Like with RENAISSANCE, the lead singles for COWBOY CARTER act as red herrings for the eventual album to come — simple distillations of the genre she’s pulling from. While “16 CARRIAGES” holds its own weight, “TEXAS HOLD ‘EM,” with its on-the-nose whistling and banjo, mentions of boogies and hoe-downs, thankfully does not signal the rest of the album’s themes (“SPAGHETTII,” acts the same way, though the line “Cunty, country, petty petty petty, referencing making a whole album in response to genre critics, is a standout). COWBOY CARTER is exemplary when it takes easily recognizable themes and spins them in Beyoncé’s own way. “BODYGUARD” is a folky bop that showcases her muscular vocals in the outro; “YA YA,” instantly catchy and exuberant, is a nod to “Chitlin Circuits,” a spaces where Black performers and audiences thrived after being denied access to other shows; she uses her fingernails as percussion in a classic Dolly move on “RIIVERDANCE,” and “SWEET ★ HONEY ★ BUCKIIN’” is a no-holds-barred banger whose inspiration stems from jittery mechanical bulls.

Even on classic country ballads like “II MOST WANTED” and “LEVII’S JEANS,” with Miley Cyrus and Post Malone respectively, the pairs sound wistful and powerful, even if the lyricism is as shallow (but funny) as wishing to be a pair of your partner’s jeans, “So you can hug that ass all day long.” Though Post Malone’s inclusion was a bit of a shock, they actually work well together, and Bey and Miley singing about female friendship, riding down the 405, works tremendously.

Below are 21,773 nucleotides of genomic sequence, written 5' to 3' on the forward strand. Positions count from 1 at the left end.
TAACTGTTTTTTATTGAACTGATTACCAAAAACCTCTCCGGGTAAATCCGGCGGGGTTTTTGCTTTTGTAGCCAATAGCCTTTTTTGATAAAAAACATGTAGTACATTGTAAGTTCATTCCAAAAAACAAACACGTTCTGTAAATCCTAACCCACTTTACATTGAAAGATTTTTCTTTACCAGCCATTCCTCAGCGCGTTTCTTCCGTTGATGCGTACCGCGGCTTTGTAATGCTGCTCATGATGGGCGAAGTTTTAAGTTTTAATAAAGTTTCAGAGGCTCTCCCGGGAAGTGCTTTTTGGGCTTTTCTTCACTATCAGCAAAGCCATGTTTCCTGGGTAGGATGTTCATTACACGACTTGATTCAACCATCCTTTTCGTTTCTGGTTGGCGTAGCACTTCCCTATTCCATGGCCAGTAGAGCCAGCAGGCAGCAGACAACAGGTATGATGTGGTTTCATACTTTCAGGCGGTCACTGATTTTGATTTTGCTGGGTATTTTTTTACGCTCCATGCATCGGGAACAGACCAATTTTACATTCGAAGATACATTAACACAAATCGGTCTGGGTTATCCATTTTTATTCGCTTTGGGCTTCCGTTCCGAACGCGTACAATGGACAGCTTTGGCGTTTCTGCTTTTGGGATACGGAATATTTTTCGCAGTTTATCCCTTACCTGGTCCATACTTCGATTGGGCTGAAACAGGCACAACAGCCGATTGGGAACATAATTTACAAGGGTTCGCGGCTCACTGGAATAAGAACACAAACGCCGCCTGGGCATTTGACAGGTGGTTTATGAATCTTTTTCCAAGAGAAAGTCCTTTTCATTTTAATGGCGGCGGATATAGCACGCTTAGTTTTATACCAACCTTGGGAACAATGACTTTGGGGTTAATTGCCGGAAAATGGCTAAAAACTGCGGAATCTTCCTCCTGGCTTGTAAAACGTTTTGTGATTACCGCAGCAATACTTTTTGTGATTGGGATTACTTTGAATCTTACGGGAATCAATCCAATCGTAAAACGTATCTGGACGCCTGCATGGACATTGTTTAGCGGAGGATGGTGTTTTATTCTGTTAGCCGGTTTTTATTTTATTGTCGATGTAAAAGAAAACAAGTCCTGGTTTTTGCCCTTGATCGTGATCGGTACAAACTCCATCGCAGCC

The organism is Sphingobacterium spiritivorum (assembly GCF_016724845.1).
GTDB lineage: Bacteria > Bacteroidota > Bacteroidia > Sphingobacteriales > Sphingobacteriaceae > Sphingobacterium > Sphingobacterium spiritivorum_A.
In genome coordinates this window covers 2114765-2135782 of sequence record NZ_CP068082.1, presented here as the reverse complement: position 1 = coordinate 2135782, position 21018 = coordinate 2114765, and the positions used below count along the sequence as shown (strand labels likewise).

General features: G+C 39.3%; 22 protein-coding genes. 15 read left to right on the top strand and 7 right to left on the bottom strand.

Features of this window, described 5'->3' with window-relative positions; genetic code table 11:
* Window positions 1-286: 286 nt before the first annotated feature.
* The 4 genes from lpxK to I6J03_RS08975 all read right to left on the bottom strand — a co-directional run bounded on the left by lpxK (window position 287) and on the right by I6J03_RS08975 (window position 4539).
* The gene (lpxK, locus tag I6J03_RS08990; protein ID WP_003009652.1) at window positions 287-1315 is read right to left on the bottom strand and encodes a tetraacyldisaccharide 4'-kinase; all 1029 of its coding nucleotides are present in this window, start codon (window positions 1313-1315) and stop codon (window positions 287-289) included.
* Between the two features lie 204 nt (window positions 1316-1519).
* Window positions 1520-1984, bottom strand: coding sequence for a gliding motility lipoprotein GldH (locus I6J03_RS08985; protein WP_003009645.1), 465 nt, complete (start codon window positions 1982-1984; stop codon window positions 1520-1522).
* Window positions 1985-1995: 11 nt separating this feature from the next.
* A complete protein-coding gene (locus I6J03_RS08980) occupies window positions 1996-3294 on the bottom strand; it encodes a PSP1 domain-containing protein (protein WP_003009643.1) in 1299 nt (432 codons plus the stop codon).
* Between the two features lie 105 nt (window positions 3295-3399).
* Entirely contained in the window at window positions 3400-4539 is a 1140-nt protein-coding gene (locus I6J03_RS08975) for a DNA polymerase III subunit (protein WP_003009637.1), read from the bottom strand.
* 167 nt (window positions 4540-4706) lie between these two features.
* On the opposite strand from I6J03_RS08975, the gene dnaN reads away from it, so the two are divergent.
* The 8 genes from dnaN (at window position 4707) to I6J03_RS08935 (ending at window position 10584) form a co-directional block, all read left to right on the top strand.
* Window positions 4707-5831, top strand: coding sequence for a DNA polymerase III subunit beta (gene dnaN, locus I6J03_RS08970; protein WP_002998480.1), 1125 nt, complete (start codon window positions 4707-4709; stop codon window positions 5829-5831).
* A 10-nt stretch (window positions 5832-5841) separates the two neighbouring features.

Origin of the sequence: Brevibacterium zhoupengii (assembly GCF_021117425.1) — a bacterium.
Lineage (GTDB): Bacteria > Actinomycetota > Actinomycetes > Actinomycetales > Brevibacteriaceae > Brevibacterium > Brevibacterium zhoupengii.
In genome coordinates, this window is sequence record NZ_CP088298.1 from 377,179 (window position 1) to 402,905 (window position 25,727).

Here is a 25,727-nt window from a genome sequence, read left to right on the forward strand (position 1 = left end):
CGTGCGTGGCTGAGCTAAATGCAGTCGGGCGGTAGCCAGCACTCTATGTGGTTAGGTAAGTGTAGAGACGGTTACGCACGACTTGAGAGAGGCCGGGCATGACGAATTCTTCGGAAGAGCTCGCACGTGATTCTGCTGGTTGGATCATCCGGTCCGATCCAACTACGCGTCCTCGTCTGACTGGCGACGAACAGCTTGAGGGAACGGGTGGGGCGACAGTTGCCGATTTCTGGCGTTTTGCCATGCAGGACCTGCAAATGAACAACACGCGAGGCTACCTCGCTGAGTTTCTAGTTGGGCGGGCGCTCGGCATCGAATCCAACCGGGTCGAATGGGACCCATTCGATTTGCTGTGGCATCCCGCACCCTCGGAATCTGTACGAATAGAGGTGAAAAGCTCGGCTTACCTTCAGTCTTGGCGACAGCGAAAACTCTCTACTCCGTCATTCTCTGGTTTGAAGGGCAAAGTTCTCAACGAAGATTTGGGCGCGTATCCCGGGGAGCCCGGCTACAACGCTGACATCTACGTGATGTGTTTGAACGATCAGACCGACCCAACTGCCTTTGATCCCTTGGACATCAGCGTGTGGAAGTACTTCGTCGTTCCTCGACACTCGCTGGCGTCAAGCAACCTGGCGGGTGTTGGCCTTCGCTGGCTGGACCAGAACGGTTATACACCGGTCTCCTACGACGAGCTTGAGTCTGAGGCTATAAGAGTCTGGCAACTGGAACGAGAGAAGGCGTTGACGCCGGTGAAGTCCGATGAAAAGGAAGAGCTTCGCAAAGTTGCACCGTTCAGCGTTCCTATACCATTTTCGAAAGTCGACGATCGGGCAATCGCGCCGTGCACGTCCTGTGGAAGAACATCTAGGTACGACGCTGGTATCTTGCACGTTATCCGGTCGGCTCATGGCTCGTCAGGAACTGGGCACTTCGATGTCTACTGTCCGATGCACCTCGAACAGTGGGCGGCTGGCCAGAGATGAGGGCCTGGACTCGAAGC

COWBOY CARTER functions quite differently from its predecessor — it tends to read more like personal investigation rather than an album. Despite more material, there’s notably fewer to pick at, less songs to keep on heavy repeat than the tight, instantly replayable RENAISSANCE. The broad scope of genres, mentioned by Linda Martell at multiple points in the record, leads to such deviances like the notably R&B sex anthem “TYRANT,” dreamy, ethereal “II HANDS II HEAVEN,” and the sweet ode to her children, “PROTECTOR,” where she has faith in them to let them shine on their own. It’s not necessarily a muddled listen, rather an adventurous one, but its runtime feels like it could be cut for maximum impact.

In her dive into country, Beyoncé reinvents the genre for her own personal entertainment and as a final rebuke to anyone who says she isn’t “Country enough.” Her 2016 performance might have spurred the record, but as she says in the gorgeous mid-record highlight, “I’m goin’ all out just for fun, I am the man, and I know it.” Music, for her, is just what she loves to do — might be fun getting a little country! COWBOY CARTER acts as a personal investigation, memoir, tribute and spotlight, but it also helps that it’s as ambitious as it is fun.

Order Cowboy Carter by Beyoncé HERE